The Haunted House In Dorset Street

As regular readers of my blogs will know, I am fascinated by the 19th century newspapers, particularly with regard to the coverage that they gave to the Victorian East End.

I’ve always felt that it is important to look beyond the Jack the Ripper crimes, and to take a more holistic approach to studying the East End as it was at the time of the murders.

I recently came upon the following story, that appeared in The East End News and London Shipping Chronicle on Friday the 18th of October 1907.

It is a story about a house in Dorset Street, Spitalfields, which will be familiar to students of the Whitechapel murders as the location at which Jack the Ripper claimed the life of his final victim, Mary Jane Kelly.

The story read:-

THE “HAUNTED HOUSE” IN DORSET STREET

Mr. Wynne Edwin Baxter held an inquest at the Whitechapel Infirmary on Tuesday with reference to the death of Margaret Springett, aged 47 years, the wife of a hawker, who died from chronic alcoholism.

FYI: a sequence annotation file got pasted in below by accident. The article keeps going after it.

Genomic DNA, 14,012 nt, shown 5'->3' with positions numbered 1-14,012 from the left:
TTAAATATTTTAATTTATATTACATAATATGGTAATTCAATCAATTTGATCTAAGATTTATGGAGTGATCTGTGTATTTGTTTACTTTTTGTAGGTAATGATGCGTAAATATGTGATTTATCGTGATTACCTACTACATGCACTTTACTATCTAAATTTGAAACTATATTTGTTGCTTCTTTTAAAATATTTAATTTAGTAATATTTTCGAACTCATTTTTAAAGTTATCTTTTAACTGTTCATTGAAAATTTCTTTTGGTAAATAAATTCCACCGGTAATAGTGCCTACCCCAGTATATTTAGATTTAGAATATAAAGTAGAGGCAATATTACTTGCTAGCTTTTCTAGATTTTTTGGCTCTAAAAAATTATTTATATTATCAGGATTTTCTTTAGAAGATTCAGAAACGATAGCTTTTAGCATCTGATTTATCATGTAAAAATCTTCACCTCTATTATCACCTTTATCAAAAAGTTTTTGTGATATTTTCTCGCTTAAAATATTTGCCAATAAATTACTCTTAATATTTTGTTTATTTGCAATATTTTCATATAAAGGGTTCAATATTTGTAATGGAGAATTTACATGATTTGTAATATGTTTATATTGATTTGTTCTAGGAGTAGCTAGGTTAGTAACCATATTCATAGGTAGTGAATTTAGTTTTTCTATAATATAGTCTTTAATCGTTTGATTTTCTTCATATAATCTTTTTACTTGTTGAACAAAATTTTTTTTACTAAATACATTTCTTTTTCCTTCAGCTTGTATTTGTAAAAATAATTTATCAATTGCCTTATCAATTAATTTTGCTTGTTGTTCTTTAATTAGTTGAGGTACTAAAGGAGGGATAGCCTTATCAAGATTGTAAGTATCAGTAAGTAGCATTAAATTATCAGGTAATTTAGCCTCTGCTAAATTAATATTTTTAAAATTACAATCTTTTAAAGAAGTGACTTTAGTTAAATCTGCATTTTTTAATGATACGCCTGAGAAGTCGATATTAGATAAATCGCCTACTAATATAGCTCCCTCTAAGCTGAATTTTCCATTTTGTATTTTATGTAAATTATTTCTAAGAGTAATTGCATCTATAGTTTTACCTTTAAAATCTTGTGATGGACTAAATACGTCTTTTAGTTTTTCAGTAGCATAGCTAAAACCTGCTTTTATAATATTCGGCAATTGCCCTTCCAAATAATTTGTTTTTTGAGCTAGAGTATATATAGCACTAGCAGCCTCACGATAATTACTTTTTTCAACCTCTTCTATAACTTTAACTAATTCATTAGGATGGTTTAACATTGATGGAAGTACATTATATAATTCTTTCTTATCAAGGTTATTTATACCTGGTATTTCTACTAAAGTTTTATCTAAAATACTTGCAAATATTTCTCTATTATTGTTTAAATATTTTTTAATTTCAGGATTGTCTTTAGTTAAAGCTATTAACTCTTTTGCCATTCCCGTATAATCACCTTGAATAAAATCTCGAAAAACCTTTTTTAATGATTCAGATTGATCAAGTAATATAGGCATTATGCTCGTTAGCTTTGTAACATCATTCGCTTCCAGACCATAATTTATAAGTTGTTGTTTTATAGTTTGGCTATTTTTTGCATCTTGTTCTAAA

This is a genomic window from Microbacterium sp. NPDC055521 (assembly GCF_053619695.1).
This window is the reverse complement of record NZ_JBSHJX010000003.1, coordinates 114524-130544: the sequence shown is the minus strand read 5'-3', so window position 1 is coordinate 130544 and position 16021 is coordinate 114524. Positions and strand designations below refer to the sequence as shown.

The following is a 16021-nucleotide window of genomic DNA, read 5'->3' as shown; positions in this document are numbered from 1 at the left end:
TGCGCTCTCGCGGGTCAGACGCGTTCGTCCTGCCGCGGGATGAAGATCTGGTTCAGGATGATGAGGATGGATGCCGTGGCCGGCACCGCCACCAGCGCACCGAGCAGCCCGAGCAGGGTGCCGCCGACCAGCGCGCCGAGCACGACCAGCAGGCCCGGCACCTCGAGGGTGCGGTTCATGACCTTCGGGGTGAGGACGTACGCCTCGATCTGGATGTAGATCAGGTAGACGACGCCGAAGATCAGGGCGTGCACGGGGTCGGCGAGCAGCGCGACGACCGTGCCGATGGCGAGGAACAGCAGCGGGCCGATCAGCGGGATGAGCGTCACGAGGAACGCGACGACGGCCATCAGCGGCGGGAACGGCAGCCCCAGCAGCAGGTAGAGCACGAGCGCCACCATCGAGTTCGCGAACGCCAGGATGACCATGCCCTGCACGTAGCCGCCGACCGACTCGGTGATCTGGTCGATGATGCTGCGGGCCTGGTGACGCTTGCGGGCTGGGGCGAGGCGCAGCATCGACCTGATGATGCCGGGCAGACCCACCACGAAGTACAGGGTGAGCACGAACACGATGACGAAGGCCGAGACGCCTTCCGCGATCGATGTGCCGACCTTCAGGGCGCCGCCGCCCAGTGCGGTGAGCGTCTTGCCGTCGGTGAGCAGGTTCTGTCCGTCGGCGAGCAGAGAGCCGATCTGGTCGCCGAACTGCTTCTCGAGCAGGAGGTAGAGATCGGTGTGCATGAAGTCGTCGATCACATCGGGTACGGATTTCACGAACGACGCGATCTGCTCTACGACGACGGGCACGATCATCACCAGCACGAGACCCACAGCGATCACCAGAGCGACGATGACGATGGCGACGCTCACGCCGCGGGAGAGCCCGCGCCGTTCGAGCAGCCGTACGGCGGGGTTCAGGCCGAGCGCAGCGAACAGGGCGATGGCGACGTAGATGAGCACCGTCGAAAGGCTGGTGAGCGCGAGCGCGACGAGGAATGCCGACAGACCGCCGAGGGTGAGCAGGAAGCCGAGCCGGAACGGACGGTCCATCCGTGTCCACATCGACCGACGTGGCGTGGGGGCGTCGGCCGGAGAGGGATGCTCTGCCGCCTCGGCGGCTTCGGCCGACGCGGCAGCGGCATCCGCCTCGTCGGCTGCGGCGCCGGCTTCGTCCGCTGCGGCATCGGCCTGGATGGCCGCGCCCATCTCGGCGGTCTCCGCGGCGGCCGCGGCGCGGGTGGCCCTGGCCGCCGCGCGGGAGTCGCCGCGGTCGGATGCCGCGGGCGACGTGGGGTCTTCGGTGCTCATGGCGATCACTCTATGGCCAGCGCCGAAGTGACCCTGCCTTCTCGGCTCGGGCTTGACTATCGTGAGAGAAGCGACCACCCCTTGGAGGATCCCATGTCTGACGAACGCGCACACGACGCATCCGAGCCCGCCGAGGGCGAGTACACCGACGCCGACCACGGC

A daughter of the deceased said that they had been living at 31 Dorset street, which was called the “haunted house.”

A skecth showing people in Dorset Street.
A View Of Dorset Street.

WHY WAS IT SO CALLED?

The Coroner quizzed her as to why it was called the haunted house.

“I don’t know,” was the daughter’s reply.

A juror suggested to the Coroner that it was perhaps because a murder had been committed there?

The Coroner, replied:- “I should not be surprised to hear so.”

TURNED OUT THREE WEEKS AGO

The witness continued that they were turned out of the house three weeks ago.

The Witness went to Gun street, a sister went to Flower and Dean Street, and her father went to somewhere in Brick Lane.

FOUND HER MOTHER OUTSIDE

The witness added that, on Wednesday morning, she had found her mother surrounded by a crowd outside the “haunted house.”

She was removed to the Infirmary.

THE HUSBAND’S EVIDENCE

William John Springett, the husband of the deceased, said that they couldn’t pay the rent, and were turned out of the “haunted house.”

He didn’t know where his wife had lived since.

She used to drink, and couldn’t eat, but he didn’t know where she got the money from to buy the drink.

At times she seemed to be a bit “looney.”

THE VERDICT

After hearing further evidence, the Coroner remarked that it apreared to be “another illustration of life in Spitalfields,” and a verdict of death from natural causes was returned by the jury.